In this thread, you are invited to place your scores in here to try to be the person with the highest score. If you want to help others with the challenge, you may, just don't directly tell them the answer in this forum.

Also, if you are not posting a score or asking/giving help, DON'T post in this thread.

I got a number which is nearly impossible to compute, but is still a number:

4(↑^(4↑4))4

using

Knuth's up-arrow notation
Can you even put that in the calculator?

No, but you didn't specify that I had to be able to

technically you can get any number in this game by just using (4+4+4+...)/4.

or you can just add 4/4 for the number specified. and then use +4, *4, and ^4 for time.

even though this topic is old, I felt like posting this.

**CHill wrote:**

technically you can get any number in this game by just using (4+4+4+...)/4.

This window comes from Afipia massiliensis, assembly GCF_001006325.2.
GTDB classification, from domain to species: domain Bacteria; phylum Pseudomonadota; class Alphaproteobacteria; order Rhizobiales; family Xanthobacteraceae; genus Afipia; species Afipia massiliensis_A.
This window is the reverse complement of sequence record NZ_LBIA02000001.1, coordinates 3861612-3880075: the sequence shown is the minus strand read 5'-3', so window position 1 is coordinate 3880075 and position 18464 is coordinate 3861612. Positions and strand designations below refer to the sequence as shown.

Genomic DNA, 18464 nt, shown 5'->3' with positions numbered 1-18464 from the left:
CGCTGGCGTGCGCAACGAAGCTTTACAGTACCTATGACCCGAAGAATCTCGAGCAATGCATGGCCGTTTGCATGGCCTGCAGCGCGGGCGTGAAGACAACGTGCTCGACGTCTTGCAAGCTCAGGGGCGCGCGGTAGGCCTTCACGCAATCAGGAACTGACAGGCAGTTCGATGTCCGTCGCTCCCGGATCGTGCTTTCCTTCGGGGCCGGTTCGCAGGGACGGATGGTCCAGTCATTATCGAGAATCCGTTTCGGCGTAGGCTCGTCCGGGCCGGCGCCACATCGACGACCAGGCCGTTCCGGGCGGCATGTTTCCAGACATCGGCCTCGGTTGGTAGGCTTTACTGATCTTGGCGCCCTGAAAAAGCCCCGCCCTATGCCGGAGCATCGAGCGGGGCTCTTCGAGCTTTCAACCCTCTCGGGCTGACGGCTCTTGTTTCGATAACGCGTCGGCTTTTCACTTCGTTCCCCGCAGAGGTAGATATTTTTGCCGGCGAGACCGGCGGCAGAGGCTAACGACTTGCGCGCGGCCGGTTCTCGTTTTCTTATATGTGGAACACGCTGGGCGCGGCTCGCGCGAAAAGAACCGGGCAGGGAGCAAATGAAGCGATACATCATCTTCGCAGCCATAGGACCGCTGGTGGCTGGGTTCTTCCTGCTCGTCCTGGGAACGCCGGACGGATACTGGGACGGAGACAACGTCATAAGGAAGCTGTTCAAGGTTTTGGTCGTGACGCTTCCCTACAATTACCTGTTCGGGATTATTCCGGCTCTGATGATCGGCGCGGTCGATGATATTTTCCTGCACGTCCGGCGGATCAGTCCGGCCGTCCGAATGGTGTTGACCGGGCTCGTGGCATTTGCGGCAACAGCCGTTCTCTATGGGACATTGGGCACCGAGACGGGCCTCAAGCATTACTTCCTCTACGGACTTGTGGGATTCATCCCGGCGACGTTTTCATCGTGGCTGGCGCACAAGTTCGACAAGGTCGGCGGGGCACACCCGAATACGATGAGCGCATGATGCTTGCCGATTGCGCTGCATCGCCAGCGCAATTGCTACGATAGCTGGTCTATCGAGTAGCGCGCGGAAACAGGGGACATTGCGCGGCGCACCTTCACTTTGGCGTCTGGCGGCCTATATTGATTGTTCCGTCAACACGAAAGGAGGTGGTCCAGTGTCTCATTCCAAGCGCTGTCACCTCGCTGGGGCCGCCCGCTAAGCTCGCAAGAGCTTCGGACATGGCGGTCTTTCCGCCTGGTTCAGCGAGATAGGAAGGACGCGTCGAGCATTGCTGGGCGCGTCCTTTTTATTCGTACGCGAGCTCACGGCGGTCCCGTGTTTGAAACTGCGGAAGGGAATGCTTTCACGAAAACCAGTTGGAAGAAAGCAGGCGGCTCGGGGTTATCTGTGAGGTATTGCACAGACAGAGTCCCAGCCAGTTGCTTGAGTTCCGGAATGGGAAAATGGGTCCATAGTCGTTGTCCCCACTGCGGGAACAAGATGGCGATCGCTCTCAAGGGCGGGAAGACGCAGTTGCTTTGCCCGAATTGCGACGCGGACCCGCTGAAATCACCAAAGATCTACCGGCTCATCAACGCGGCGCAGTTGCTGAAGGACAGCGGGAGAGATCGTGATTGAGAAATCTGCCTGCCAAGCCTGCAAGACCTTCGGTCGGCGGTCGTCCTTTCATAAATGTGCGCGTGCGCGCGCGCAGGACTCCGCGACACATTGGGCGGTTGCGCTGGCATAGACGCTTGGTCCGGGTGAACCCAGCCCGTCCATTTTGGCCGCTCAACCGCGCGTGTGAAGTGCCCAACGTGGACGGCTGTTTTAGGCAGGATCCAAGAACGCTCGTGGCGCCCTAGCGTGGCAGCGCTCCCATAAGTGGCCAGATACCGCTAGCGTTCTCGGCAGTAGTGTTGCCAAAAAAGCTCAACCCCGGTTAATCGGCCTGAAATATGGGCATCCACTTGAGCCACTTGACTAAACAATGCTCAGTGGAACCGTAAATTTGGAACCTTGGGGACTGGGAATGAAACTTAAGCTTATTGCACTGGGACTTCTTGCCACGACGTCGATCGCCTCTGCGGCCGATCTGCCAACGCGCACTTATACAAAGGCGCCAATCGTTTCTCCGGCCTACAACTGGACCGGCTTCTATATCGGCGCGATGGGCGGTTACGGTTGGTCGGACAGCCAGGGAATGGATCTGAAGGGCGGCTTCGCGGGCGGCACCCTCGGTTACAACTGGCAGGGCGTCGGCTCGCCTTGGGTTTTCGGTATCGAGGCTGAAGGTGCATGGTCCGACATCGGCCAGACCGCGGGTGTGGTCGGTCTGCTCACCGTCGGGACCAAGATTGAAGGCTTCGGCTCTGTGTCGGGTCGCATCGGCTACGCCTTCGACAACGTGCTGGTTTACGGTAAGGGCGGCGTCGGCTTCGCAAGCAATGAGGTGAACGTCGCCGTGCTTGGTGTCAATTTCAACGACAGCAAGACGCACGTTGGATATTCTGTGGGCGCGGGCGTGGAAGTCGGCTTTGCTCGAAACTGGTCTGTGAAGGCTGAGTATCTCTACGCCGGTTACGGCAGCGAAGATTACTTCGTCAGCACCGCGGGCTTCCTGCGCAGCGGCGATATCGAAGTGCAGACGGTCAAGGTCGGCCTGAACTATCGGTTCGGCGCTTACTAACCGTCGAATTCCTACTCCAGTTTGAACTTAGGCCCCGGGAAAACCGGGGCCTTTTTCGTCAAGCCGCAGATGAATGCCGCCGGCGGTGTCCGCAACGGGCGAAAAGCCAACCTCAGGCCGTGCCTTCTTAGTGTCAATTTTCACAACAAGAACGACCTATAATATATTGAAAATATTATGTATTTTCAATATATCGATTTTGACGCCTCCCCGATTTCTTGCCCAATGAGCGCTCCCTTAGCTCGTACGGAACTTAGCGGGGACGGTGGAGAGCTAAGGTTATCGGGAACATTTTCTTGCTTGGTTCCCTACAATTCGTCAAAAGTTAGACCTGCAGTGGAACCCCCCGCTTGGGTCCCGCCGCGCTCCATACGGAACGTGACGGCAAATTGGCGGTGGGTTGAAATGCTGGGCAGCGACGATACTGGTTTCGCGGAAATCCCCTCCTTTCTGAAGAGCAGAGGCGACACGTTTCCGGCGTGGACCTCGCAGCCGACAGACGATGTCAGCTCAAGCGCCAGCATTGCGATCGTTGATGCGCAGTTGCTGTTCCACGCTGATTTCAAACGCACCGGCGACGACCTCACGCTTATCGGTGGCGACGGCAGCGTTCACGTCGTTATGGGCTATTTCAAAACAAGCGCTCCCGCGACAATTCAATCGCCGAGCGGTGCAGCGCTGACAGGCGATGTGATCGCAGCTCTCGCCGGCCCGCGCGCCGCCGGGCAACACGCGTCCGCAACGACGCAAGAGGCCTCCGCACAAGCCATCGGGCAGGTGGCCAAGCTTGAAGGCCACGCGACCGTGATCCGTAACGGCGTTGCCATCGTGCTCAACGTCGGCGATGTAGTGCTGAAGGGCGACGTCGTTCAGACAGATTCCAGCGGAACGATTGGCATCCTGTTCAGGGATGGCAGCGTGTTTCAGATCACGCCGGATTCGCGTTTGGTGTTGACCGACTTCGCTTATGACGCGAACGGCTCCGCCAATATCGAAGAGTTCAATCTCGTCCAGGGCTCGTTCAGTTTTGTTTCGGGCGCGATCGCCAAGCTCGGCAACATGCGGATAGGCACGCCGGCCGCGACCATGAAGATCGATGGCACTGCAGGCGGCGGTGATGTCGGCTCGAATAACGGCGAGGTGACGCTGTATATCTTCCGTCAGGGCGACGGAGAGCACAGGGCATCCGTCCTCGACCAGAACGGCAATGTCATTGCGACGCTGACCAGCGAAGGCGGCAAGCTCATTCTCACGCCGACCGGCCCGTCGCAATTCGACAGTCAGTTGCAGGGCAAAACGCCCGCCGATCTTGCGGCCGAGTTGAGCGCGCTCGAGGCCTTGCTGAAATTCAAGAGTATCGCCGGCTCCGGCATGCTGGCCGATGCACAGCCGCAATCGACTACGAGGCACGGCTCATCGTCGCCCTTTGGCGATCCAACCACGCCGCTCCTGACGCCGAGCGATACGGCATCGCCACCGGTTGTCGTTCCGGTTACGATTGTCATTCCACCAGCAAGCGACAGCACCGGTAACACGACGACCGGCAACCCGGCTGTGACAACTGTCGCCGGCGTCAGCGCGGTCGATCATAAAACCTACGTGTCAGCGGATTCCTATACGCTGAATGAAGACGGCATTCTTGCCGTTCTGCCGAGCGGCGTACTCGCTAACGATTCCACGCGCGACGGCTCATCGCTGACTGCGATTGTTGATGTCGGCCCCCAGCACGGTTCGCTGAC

or you can just add 4/4 for the number specified. and then use +4, *4, and ^4 for time.

even though this topic is old, I felt like posting this.

Again, rather long time to be posting this, but the challenge is to get as high of a number by only using 4 4's, but an infinite number of fours
There are many ways to use the TI-83+ commands to get any natural number from four fours. First note that 0 = "4+4+4=4". If the only restriction is that in the original program, adding one can be done with "+pi/pi". If we allow only the four 4s as numerical values, then adding one can be done using the following identity:

(cosh x)^2 = 1 + (sinh x)^2 => y + 1 = cosh(asinh(sqrt(y)))^2

N = cosh(asinh(cosh(asinh(...asinh(sqrt(4+4+4=4))...))))^2 where there are N copies.

If we also disallow squaring, we can construct 0 as "4+4=4" and use "^sqrt(4)". In practice, this will run into memory limits (I'm also not sure if a >9999 char string can be used with expr()). Precision errors should not be a problem for N<10^10 or so; they can be fixed with round( and are not as bad as in

this solution.

I would guess that every positive integer less than 10^12 is the exact result of some TI-BASIC expression less than about 100 or 200 characters long involving only four fours as constants.

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